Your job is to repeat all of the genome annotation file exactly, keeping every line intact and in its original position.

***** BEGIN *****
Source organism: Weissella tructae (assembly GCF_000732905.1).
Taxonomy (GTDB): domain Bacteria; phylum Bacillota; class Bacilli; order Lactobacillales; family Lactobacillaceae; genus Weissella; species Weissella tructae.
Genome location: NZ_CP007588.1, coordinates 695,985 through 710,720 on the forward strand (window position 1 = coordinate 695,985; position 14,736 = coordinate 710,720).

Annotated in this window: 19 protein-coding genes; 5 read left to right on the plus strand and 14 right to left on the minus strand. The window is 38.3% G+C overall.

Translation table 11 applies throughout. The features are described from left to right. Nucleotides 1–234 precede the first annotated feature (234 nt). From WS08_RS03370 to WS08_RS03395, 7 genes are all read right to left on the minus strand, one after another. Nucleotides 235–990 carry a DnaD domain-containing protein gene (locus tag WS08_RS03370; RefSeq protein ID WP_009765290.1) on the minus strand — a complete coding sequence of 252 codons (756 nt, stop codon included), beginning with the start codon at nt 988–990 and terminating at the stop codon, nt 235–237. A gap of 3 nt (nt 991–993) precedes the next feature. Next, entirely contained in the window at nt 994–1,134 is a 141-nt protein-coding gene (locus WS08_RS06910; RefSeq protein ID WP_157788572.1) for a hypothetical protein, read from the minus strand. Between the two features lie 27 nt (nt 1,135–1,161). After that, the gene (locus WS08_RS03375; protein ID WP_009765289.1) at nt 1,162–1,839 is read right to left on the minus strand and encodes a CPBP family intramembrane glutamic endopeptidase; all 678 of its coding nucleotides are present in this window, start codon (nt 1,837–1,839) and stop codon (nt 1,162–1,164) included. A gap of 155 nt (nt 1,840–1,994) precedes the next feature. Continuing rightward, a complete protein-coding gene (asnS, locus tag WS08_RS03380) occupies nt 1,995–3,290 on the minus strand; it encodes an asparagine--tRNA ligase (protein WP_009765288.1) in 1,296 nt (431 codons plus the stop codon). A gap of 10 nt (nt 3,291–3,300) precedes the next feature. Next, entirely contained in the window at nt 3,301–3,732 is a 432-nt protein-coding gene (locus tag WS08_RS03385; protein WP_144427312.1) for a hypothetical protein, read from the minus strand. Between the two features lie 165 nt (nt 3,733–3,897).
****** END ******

Source organism: Weissella tructae (assembly GCF_000732905.1).
Taxonomy (GTDB): domain Bacteria; phylum Bacillota; class Bacilli; order Lactobacillales; family Lactobacillaceae; genus Weissella; species Weissella tructae.
Genome location: NZ_CP007588.1, coordinates 695,985 through 710,720 on the forward strand (window position 1 = coordinate 695,985; position 14,736 = coordinate 710,720).

Annotated in this window: 19 protein-coding genes; 5 read left to right on the plus strand and 14 right to left on the minus strand. The window is 38.3% G+C overall.

Translation table 11 applies throughout. The features are described from left to right. Nucleotides 1–234 precede the first annotated feature (234 nt). From WS08_RS03370 to WS08_RS03395, 7 genes are all read right to left on the minus strand, one after another. Nucleotides 235–990 carry a DnaD domain-containing protein gene (locus tag WS08_RS03370; RefSeq protein ID WP_009765290.1) on the minus strand — a complete coding sequence of 252 codons (756 nt, stop codon included), beginning with the start codon at nt 988–990 and terminating at the stop codon, nt 235–237. A gap of 3 nt (nt 991–993) precedes the next feature. Next, entirely contained in the window at nt 994–1,134 is a 141-nt protein-coding gene (locus WS08_RS06910; RefSeq protein ID WP_157788572.1) for a hypothetical protein, read from the minus strand. Between the two features lie 27 nt (nt 1,135–1,161). After that, the gene (locus WS08_RS03375; protein ID WP_009765289.1) at nt 1,162–1,839 is read right to left on the minus strand and encodes a CPBP family intramembrane glutamic endopeptidase; all 678 of its coding nucleotides are present in this window, start codon (nt 1,837–1,839) and stop codon (nt 1,162–1,164) included. A gap of 155 nt (nt 1,840–1,994) precedes the next feature. Continuing rightward, a complete protein-coding gene (asnS, locus tag WS08_RS03380) occupies nt 1,995–3,290 on the minus strand; it encodes an asparagine--tRNA ligase (protein WP_009765288.1) in 1,296 nt (431 codons plus the stop codon). A gap of 10 nt (nt 3,291–3,300) precedes the next feature. Next, entirely contained in the window at nt 3,301–3,732 is a 432-nt protein-coding gene (locus tag WS08_RS03385; protein WP_144427312.1) for a hypothetical protein, read from the minus strand. Between the two features lie 165 nt (nt 3,733–3,897).